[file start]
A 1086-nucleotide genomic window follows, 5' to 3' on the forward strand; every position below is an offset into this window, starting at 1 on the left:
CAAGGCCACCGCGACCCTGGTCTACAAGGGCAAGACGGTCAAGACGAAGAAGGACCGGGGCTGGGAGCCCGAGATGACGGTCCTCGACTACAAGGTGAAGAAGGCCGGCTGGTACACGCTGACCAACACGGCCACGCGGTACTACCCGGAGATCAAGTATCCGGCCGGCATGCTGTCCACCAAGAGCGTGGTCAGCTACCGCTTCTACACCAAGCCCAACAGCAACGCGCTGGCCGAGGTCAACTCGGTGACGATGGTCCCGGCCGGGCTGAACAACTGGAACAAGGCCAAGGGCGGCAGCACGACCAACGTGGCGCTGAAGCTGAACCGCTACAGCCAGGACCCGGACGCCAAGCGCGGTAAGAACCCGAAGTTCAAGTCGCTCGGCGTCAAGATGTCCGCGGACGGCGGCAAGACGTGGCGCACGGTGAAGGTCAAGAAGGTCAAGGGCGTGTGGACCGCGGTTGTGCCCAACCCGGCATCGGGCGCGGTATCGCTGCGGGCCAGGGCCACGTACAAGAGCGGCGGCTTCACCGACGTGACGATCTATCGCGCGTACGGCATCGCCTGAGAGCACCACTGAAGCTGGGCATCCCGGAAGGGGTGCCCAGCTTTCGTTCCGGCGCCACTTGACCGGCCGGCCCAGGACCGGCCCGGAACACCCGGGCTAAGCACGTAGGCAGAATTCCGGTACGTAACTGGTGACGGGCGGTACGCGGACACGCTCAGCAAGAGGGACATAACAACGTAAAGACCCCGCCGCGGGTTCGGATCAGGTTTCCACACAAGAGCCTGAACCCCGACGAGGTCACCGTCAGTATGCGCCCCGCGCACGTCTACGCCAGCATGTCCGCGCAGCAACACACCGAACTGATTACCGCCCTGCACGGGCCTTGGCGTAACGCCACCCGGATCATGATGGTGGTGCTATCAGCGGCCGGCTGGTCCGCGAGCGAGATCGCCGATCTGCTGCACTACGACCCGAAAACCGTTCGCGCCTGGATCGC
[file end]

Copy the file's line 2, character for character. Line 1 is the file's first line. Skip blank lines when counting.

CAAGGCCACCGCGACCCTGGTCTACAAGGGCAAGACGGTCAAGACGAAGAAGGACCGGGGCTGGGAGCCCGAGATGACGGTCCTCGACTACAAGGTGAAGAAGGCCGGCTGGTACACGCTGACCAACACGGCCACGCGGTACTACCCGGAGATCAAGTATCCGGCCGGCATGCTGTCCACCAAGAGCGTGGTCAGCTACCGCTTCTACACCAAGCCCAACAGCAACGCGCTGGCCGAGGTCAACTCGGTGACGATGGTCCCGGCCGGGCTGAACAACTGGAACAAGGCCAAGGGCGGCAGCACGACCAACGTGGCGCTGAAGCTGAACCGCTACAGCCAGGACCCGGACGCCAAGCGCGGTAAGAACCCGAAGTTCAAGTCGCTCGGCGTCAAGATGTCCGCGGACGGCGGCAAGACGTGGCGCACGGTGAAGGTCAAGAAGGTCAAGGGCGTGTGGACCGCGGTTGTGCCCAACCCGGCATCGGGCGCGGTATCGCTGCGGGCCAGGGCCACGTACAAGAGCGGCGGCTTCACCGACGTGACGATCTATCGCGCGTACGGCATCGCCTGAGAGCACCACTGAAGCTGGGCATCCCGGAAGGGGTGCCCAGCTTTCGTTCCGGCGCCACTTGACCGGCCGGCCCAGGACCGGCCCGGAACACCCGGGCTAAGCACGTAGGCAGAATTCCGGTACGTAACTGGTGACGGGCGGTACGCGGACACGCTCAGCAAGAGGGACATAACAACGTAAAGACCCCGCCGCGGGTTCGGATCAGGTTTCCACACAAGAGCCTGAACCCCGACGAGGTCACCGTCAGTATGCGCCCCGCGCACGTCTACGCCAGCATGTCCGCGCAGCAACACACCGAACTGATTACCGCCCTGCACGGGCCTTGGCGTAACGCCACCCGGATCATGATGGTGGTGCTATCAGCGGCCGGCTGGTCCGCGAGCGAGATCGCCGATCTGCTGCACTACGACCCGAAAACCGTTCGCGCCTGGATCGC